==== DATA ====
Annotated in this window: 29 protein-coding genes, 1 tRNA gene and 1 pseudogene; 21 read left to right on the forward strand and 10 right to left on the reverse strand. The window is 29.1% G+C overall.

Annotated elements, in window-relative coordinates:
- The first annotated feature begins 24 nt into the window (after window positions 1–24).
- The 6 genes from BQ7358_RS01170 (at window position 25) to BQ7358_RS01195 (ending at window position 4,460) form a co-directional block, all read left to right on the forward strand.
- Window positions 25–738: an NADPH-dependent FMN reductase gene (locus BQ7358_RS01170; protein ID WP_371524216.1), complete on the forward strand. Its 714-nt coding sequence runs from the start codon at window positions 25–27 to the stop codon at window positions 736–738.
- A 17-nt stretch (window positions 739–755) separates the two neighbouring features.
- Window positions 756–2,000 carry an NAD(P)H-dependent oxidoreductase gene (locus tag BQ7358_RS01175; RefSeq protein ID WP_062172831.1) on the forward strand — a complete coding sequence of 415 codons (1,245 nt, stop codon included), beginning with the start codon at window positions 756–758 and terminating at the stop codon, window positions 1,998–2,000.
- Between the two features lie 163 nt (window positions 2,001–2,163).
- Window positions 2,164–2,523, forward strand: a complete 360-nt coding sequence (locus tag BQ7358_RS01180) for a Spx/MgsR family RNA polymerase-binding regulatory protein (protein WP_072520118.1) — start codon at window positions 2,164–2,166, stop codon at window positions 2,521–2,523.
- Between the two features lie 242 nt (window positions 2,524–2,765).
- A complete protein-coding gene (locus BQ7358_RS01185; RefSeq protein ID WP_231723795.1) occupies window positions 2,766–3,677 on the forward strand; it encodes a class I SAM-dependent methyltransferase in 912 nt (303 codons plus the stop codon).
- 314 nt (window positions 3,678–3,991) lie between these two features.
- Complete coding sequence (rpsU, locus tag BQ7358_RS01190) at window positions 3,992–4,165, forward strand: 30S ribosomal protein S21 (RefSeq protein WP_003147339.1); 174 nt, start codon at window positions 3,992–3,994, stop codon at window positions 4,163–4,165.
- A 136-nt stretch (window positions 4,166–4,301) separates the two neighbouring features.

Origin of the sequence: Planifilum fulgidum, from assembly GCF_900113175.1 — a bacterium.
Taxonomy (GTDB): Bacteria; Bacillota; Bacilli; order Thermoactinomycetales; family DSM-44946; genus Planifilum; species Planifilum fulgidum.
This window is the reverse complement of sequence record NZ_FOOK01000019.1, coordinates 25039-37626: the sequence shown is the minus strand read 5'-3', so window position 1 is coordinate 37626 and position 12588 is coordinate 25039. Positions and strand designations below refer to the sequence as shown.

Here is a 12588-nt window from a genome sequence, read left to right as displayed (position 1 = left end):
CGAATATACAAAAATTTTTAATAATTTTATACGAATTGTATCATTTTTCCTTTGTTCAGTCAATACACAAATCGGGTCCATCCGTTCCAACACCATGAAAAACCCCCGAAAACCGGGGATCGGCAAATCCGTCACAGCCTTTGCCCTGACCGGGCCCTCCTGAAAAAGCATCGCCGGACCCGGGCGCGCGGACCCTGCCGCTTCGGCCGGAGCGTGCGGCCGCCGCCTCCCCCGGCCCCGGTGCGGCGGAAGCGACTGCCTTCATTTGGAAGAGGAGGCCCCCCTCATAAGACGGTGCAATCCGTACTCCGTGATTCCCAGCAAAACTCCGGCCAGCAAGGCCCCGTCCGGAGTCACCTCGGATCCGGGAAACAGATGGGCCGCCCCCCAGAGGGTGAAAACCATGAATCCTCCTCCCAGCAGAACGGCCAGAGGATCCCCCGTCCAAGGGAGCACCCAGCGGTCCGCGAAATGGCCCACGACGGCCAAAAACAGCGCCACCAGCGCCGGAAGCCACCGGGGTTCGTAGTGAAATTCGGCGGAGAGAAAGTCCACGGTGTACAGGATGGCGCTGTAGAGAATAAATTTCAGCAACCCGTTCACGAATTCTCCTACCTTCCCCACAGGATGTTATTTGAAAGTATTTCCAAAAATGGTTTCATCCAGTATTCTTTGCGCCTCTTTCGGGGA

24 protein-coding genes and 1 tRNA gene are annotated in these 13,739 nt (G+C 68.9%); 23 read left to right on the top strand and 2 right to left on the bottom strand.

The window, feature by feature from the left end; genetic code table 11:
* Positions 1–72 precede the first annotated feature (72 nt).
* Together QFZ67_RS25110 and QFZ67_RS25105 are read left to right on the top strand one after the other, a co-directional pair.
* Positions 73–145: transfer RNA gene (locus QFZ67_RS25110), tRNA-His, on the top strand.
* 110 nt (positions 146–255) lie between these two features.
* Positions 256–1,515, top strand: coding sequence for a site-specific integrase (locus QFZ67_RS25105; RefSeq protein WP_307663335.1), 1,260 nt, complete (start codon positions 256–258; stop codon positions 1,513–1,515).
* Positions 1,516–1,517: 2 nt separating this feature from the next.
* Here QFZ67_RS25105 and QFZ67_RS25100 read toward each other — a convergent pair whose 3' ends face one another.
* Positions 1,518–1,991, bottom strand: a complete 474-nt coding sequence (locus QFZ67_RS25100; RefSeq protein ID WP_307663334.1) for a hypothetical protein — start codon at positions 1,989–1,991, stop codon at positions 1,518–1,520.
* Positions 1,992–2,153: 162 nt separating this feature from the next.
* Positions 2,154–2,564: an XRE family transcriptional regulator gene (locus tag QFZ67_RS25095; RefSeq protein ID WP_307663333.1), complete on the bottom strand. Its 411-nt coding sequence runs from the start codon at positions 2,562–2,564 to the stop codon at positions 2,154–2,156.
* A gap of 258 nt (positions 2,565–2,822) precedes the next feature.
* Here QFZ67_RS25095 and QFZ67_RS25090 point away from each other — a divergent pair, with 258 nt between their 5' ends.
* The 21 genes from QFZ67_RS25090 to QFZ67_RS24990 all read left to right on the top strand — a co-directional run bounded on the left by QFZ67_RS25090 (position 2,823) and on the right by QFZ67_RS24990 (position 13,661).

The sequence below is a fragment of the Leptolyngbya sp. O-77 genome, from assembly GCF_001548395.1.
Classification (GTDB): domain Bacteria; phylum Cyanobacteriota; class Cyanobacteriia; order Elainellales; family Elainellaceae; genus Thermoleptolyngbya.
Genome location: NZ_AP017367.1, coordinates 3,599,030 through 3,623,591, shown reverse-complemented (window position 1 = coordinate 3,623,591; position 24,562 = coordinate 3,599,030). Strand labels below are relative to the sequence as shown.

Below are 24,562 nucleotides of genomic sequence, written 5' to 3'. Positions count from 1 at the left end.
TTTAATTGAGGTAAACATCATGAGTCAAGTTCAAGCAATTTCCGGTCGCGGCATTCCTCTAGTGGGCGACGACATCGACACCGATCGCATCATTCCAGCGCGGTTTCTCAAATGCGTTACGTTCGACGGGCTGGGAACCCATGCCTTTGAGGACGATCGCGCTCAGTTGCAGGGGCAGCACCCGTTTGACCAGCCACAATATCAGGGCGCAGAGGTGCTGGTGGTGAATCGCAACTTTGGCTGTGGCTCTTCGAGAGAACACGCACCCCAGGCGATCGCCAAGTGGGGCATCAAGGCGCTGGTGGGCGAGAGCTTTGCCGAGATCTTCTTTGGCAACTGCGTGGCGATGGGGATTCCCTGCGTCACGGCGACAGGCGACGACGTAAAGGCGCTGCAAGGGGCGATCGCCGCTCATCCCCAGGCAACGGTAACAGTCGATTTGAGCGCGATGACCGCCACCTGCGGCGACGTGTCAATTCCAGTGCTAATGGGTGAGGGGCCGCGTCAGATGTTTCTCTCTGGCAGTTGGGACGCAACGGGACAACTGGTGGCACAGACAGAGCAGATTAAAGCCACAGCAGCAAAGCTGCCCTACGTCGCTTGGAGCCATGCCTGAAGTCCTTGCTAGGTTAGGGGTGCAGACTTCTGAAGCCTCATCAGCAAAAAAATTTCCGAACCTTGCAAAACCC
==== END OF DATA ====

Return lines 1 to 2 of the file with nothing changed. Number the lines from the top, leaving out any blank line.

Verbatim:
Annotated in this window: 29 protein-coding genes, 1 tRNA gene and 1 pseudogene; 21 read left to right on the forward strand and 10 right to left on the reverse strand. The window is 29.1% G+C overall.

Annotated elements, in window-relative coordinates: